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Semi market showing shift

Posted: 14 Oct 2010 ?? ?Print Version ?Bookmark and Share

Keywords:semiconductor? inventory? manufacturing? market report?

Semiconductor inventory levels may have crossed into oversupply territory, according to iSuppli Corp., citing softness in some end markets in Q3 2010. This marks a turnaround from the lean inventories and part shortage seen for most of the year.

The market watcher estimates that days of inventory among chip suppliers climbed to 75.9 days in Q3 2010, up from 74.4 days in Q2 10 and about 5 percent higher than the seasonally adjusted average for the period. The value of semiconductor inventories climbed to $34.3 billion in Q3 2010 up 10.6 percent from Q2 2010 and higher than it has been since it peaked at $35.8 billion in Q2 08, iSuppli said.

Semiconductor inventory levels may have crossed into oversupply territory, according to iSuppli

The increase in supply, however, is in line with projected revenues for the coming quarter and do not pose any overt danger to overinflating the supply chain, said Sharon Stiefel, a researcher for semiconductor inventory and manufacturing at iSuppli. Still, softness in demand noted in some sectors is causing concern about trouble down the road.

It remains to be seen if the softness is an isolated event or a sign of a broader slowdown, but it is commonly believed that the industry will need to moderate inventories at the appropriate time in its growth curve in order to capture current revenue opportunities while they still exist, Stiefel said.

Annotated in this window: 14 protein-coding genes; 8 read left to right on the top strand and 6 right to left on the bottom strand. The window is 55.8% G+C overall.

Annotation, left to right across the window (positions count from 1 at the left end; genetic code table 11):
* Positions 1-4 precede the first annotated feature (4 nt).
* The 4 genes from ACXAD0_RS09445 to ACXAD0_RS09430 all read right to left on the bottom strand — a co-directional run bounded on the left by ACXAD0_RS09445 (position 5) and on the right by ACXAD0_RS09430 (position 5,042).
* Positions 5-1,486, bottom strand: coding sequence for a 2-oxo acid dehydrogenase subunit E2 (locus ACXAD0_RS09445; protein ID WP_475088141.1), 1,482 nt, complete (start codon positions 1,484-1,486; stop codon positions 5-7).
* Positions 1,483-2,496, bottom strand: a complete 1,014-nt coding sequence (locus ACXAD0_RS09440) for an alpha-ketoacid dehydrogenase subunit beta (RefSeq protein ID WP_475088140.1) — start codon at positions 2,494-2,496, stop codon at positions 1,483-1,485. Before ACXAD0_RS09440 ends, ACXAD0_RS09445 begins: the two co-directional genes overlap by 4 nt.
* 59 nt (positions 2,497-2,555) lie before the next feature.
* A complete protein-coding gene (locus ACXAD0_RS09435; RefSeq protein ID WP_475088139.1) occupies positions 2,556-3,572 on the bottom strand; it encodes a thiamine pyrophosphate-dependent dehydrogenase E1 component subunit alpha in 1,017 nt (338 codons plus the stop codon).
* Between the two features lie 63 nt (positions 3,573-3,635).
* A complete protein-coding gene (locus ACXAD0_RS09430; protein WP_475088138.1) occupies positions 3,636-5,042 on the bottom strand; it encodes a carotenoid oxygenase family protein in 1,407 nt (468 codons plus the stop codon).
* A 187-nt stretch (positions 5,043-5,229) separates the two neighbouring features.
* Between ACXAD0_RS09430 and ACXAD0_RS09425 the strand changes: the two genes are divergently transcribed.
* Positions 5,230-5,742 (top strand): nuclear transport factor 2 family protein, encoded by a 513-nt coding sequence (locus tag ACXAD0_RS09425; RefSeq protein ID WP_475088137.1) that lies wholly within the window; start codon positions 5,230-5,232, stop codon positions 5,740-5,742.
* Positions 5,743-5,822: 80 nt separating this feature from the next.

"Should demand decline at a rate faster than initially forecasted--an entirely reasonable assumption given the slower-than-expected pace of economic recovery around the world--semiconductor inventory may go into an oversupply situation," Stiefel said.

According to iSuppli chip inventory is not increasing at a uniform rate throughout the supply chain despite the overall expansion during the past four quarters. It noted that fabless companies report stronger inventory growth rates than other segments of the semiconductor industry, such as foundries. With companies operating more efficiently, enjoying record profits and setting higher safety stock targets, elevated inventory levels may qualify as the new normal, the firm said.

But it warns that a gathering storm of conflicting market factors may compel chipmakers to take extra caution.

"With inventories predicted to grow in the third and fourth quarters, manufacturers likely will seek to balance the current situation of long lead times and capacity constraints against concerns regarding of softening demand through the end of 2010, especially in particular sectors like PCs," Stiefel said.

She noted fears of global demand weakening in the face of continued economic uncertainty. The industry will "need to keep a watchful eye to adjust manufacturing at the first sign of softness in demand," she said.

The semiconductor market is still expected to achieve about 30 percent growth compared to the recession level of 2009.

- Dylan McGrath
EE Times

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